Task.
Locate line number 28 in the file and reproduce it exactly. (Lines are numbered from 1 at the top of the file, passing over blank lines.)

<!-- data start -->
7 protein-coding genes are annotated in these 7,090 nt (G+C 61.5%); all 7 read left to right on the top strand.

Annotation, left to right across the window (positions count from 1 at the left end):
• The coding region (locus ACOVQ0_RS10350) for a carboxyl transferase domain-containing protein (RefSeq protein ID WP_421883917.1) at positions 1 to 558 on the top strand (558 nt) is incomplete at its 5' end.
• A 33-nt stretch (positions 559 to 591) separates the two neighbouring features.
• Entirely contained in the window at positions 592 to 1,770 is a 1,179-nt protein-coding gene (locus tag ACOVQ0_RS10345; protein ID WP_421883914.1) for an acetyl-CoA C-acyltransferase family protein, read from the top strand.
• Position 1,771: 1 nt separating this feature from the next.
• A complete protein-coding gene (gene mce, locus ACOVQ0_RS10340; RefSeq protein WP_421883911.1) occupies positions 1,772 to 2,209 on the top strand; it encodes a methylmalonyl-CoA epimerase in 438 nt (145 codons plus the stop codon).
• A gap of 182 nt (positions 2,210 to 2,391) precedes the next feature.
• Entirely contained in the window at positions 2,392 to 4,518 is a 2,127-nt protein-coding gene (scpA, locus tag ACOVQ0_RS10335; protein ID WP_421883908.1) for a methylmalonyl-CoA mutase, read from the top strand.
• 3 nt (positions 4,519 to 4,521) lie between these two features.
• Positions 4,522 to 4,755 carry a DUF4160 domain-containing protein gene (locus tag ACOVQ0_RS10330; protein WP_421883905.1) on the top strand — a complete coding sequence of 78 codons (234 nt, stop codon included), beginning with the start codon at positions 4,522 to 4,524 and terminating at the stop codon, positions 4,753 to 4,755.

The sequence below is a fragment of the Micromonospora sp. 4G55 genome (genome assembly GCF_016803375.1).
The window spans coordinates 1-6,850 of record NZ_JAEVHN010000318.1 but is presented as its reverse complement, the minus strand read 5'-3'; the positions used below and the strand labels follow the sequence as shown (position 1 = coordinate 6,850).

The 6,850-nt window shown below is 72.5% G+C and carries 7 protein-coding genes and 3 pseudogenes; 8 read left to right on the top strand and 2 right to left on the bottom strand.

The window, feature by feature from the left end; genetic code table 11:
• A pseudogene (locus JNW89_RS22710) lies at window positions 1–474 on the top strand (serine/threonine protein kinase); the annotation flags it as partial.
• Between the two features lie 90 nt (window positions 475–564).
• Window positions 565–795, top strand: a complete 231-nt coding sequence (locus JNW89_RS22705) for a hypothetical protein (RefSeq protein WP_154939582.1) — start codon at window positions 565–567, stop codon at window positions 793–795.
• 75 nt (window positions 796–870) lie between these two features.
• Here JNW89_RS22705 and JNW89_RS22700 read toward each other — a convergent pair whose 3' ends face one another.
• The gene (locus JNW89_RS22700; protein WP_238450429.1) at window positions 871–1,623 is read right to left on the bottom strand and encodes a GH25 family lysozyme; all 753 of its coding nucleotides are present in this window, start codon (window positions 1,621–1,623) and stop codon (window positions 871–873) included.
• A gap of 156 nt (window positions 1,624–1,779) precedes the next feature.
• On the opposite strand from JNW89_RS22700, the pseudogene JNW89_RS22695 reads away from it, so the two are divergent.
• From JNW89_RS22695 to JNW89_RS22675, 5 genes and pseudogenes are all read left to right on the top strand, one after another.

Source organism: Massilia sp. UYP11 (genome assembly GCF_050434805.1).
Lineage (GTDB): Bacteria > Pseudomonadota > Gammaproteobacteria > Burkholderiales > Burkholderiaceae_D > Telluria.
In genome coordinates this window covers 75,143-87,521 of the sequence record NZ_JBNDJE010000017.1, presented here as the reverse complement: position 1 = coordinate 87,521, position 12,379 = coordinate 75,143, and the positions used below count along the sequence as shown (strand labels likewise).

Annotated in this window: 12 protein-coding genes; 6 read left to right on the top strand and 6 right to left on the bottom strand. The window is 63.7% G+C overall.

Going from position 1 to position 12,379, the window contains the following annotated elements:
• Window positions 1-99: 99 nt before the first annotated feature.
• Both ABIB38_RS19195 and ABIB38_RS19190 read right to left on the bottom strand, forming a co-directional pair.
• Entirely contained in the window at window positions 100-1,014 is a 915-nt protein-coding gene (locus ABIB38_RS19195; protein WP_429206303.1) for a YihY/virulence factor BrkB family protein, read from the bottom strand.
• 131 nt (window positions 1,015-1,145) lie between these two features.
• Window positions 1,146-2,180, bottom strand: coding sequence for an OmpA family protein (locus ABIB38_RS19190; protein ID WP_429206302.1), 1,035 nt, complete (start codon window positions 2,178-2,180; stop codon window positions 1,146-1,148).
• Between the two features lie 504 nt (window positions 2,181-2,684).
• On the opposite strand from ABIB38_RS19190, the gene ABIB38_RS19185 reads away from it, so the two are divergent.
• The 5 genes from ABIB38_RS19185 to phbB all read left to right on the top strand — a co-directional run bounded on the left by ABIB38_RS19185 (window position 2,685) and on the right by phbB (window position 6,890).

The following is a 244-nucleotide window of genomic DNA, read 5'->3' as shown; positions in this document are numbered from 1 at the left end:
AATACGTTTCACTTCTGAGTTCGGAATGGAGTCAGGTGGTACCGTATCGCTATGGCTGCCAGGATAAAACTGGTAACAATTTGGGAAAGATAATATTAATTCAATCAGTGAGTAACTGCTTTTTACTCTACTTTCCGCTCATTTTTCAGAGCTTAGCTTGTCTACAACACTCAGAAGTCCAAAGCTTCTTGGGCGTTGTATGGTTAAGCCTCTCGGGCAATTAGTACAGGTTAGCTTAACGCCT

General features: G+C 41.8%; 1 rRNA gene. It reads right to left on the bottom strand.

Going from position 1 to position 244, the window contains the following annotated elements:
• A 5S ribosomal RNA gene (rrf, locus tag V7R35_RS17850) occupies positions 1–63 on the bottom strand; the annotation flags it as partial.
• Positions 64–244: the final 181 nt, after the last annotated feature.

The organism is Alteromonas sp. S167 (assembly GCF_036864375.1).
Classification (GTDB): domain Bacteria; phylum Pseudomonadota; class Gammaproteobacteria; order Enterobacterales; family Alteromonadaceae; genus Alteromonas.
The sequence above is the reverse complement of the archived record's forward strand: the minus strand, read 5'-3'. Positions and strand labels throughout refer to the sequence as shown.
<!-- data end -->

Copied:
Annotated in this window: 12 protein-coding genes; 6 read left to right on the top strand and 6 right to left on the bottom strand. The window is 63.7% G+C overall.